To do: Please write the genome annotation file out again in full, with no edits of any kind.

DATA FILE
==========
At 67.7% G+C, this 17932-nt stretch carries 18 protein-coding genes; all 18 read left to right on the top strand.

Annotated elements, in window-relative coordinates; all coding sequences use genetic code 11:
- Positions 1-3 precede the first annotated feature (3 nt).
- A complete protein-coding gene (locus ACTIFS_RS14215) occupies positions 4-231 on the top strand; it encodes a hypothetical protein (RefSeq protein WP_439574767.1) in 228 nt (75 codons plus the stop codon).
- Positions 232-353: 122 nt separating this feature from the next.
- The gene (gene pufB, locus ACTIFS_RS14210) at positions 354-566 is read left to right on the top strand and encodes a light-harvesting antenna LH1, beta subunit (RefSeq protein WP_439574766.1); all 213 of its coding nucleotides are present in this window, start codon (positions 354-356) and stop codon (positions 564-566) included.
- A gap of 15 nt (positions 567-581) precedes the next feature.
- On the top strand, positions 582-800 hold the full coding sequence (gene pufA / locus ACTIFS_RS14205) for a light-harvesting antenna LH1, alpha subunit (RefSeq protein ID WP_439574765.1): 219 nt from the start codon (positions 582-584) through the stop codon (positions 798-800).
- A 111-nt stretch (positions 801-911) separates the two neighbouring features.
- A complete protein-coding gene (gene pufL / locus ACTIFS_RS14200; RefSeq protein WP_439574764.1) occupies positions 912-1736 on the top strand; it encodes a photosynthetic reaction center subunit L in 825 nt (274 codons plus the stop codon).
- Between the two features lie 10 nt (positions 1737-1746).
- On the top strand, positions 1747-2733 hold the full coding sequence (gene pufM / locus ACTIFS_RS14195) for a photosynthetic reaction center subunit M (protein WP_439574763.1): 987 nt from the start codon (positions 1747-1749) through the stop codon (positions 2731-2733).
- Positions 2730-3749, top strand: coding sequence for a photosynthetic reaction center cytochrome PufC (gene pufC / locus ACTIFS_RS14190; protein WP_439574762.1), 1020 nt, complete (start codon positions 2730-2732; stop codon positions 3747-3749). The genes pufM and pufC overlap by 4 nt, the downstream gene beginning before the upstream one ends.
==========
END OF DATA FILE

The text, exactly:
At 67.7% G+C, this 17932-nt stretch carries 18 protein-coding genes; all 18 read left to right on the top strand.

Annotated elements, in window-relative coordinates; all coding sequences use genetic code 11:
- Positions 1-3 precede the first annotated feature (3 nt).
- A complete protein-coding gene (locus ACTIFS_RS14215) occupies positions 4-231 on the top strand; it encodes a hypothetical protein (RefSeq protein WP_439574767.1) in 228 nt (75 codons plus the stop codon).
- Positions 232-353: 122 nt separating this feature from the next.
- The gene (gene pufB, locus ACTIFS_RS14210) at positions 354-566 is read left to right on the top strand and encodes a light-harvesting antenna LH1, beta subunit (RefSeq protein WP_439574766.1); all 213 of its coding nucleotides are present in this window, start codon (positions 354-356) and stop codon (positions 564-566) included.
- A gap of 15 nt (positions 567-581) precedes the next feature.
- On the top strand, positions 582-800 hold the full coding sequence (gene pufA / locus ACTIFS_RS14205) for a light-harvesting antenna LH1, alpha subunit (RefSeq protein ID WP_439574765.1): 219 nt from the start codon (positions 582-584) through the stop codon (positions 798-800).
- A 111-nt stretch (positions 801-911) separates the two neighbouring features.
- A complete protein-coding gene (gene pufL / locus ACTIFS_RS14200; RefSeq protein WP_439574764.1) occupies positions 912-1736 on the top strand; it encodes a photosynthetic reaction center subunit L in 825 nt (274 codons plus the stop codon).
- Between the two features lie 10 nt (positions 1737-1746).
- On the top strand, positions 1747-2733 hold the full coding sequence (gene pufM / locus ACTIFS_RS14195) for a photosynthetic reaction center subunit M (protein WP_439574763.1): 987 nt from the start codon (positions 1747-1749) through the stop codon (positions 2731-2733).
- Positions 2730-3749, top strand: coding sequence for a photosynthetic reaction center cytochrome PufC (gene pufC / locus ACTIFS_RS14190; protein WP_439574762.1), 1020 nt, complete (start codon positions 2730-2732; stop codon positions 3747-3749). The genes pufM and pufC overlap by 4 nt, the downstream gene beginning before the upstream one ends.